How To Model Railroad Operations Paper signal templates for your model railroad

Paper signal templates for your model railroad

By Angela Cotey | February 28, 2017

These paper signals allow prototypical operation without all the wiring and expense

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On most operationally based model railroads, a working signal system seems to be on everyone’s wish list. In the April 2017 issue, model railroader Bruce Carpenter describes his novel approach to trying out a signal system using paper signal templates – the Human Model Railroad Interface. Click on the link below to download Bruce’s signal templates for Baltimore & Ohio, BNSF Ry., Chesapeake & Ohio, Nickel Plate Road, Norfolk Southern, Pennsylvania RR, Santa Fe, and Union Pacific RR signals.

7 thoughts on “Paper signal templates for your model railroad

  1. How about “real” signaling. Wouldn’t it be neat to add real signaling to a model railroad. I would guess the expenses would not be more then a couple sound equipped engines. But, just think, how much fun it would be for REAL.

  2. I just got around to reading the article and found it really intriguing. Even if it’s an April fools joke it has a lot of merit. Though I was wondering about the dispatcher’s role too (are roller skates in order here).

  3. Is this article the annual April Fools Joke? It is very well written and documented, just seems a little funny to have the dispatcher running around a layout placing paper signals for every train movement?

  4. This may the April issue, But I like the idea. Some of poor retired types cannot get the CEO (Wife) to spring for real signals. I use DC for the same reason, to convert my set to DCC would be 6K, DCC sound is 11K. I am lucky to get funds for the MRR and Trains sub. Loved it anyway, nicely done.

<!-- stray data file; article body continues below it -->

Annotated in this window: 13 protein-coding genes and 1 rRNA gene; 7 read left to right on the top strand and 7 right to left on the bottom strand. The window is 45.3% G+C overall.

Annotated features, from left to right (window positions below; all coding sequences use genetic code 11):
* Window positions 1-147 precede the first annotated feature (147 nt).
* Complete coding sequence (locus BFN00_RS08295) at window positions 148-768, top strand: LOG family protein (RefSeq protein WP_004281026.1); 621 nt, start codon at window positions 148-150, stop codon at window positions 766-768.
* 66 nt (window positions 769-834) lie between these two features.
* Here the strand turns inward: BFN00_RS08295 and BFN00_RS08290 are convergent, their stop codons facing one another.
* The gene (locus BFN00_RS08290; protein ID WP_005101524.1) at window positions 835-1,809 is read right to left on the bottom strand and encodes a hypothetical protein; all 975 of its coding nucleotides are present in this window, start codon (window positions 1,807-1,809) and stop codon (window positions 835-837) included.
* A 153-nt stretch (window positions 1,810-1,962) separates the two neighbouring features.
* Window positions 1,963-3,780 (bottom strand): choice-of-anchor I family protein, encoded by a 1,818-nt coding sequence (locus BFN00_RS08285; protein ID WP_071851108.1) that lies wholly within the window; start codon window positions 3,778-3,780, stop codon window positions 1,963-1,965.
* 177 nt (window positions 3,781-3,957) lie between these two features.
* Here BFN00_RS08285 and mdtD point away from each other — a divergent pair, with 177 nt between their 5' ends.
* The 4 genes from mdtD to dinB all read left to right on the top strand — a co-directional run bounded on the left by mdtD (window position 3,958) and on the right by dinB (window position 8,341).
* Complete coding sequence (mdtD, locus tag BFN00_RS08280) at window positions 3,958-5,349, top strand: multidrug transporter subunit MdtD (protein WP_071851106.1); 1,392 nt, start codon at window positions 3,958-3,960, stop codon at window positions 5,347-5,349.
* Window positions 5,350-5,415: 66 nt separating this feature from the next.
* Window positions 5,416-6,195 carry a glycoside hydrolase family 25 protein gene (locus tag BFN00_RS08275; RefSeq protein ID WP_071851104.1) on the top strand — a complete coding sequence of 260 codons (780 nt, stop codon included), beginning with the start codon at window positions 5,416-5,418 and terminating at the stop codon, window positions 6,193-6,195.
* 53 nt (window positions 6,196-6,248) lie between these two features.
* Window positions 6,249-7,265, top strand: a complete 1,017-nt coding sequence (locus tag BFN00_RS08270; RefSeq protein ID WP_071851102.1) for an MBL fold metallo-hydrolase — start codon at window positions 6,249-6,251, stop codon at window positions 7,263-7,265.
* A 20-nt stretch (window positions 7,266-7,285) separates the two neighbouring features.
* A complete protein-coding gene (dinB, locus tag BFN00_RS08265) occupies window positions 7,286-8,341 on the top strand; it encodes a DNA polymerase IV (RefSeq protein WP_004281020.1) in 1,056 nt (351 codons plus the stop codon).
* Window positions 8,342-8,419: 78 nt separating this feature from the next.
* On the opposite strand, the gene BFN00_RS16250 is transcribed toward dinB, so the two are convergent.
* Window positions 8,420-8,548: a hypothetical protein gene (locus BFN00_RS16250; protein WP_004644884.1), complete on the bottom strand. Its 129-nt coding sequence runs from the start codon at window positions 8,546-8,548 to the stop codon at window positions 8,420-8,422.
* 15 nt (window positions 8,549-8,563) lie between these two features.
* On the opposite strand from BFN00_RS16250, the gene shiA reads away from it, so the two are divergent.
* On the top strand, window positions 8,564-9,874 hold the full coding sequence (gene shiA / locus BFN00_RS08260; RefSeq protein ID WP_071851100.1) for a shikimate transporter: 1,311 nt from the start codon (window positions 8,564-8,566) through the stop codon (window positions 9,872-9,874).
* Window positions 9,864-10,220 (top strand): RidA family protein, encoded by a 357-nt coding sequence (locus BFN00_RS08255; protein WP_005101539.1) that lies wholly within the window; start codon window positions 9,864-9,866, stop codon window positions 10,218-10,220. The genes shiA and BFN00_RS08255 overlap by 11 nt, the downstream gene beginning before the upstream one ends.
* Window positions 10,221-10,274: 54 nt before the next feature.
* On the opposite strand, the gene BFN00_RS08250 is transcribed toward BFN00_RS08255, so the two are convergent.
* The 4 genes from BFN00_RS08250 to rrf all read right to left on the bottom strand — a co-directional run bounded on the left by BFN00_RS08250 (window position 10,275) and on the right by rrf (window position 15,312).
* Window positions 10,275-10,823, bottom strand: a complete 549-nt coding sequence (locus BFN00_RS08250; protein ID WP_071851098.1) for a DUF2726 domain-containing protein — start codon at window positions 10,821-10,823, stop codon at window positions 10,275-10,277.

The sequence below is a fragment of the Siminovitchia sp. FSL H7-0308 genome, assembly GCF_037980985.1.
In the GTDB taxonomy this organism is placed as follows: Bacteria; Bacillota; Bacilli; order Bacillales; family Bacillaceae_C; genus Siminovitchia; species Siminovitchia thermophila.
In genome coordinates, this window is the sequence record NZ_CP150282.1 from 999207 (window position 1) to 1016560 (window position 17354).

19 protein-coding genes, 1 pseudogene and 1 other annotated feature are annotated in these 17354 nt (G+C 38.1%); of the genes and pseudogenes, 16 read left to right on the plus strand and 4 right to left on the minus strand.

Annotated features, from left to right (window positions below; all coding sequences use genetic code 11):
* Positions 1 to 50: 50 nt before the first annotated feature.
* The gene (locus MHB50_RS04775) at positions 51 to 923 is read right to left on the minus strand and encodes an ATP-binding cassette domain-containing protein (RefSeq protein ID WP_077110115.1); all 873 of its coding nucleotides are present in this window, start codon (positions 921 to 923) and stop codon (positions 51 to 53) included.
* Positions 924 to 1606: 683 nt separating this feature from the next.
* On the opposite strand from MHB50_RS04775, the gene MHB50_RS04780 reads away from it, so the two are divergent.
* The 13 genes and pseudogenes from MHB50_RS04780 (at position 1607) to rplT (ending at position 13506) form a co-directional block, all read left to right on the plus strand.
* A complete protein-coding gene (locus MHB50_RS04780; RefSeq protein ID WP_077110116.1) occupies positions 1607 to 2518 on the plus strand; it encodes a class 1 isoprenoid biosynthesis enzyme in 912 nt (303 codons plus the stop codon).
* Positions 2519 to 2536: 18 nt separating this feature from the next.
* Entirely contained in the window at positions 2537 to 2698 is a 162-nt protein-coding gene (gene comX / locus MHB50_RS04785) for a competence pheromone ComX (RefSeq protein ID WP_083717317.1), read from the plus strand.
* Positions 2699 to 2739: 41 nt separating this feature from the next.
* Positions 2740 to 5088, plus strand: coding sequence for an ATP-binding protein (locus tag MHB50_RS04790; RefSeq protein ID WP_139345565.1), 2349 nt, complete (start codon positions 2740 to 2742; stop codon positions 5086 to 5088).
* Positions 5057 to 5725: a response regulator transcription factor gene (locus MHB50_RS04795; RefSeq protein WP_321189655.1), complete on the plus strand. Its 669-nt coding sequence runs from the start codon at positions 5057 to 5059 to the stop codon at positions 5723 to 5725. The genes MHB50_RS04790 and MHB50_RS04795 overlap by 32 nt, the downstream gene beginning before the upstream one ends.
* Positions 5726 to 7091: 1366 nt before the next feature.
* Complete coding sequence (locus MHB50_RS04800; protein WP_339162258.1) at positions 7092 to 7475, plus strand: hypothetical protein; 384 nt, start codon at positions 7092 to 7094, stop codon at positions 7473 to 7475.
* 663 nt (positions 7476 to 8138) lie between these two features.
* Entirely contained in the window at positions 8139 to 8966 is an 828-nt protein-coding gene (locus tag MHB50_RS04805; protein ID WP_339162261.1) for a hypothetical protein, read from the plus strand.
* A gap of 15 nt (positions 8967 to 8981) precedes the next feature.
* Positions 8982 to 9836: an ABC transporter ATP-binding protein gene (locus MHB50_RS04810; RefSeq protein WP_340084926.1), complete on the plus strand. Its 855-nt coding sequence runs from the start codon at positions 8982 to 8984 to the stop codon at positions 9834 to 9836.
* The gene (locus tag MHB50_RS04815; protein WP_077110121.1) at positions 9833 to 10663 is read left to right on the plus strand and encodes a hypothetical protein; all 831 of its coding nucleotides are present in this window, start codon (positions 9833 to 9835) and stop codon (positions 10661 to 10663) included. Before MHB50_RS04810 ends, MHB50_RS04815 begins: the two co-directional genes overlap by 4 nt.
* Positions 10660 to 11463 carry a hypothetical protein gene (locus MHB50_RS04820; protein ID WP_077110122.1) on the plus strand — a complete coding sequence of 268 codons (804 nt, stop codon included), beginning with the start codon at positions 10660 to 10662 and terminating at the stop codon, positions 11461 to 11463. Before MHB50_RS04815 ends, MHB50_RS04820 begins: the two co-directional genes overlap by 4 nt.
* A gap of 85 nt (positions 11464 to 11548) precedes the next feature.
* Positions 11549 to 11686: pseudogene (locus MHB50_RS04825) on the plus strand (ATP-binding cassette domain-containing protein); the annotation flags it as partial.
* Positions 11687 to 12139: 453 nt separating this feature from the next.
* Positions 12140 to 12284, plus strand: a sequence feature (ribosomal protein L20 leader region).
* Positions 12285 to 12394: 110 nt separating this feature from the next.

5. The UP signals are also are a bit out of date. The yellow over yellow is now approach diverging. Yellow over green is now approach clear 50, was advance approach at one time previous. I also noticed on the template that some of the signals where the head is the 3 aspect color light type, the green and reds are reversed. Green should be at the top, red at the bottom. It’s opposite from highway traffic signals.

  6. In the picture above, at least on the UP, a train coming out of the siding to the mainline would be on a “Clear” signal, not a Diverging Clear. UP would have a single head mast, not a double. Even holding the main, it would be a single mast signal. Going into the siding, yes, normally a Diverging Approach to see a Stop signal on the far end, unless continuing through the siding. Again, speaking for UP protocol. Great article. Love the idea, very fresh.

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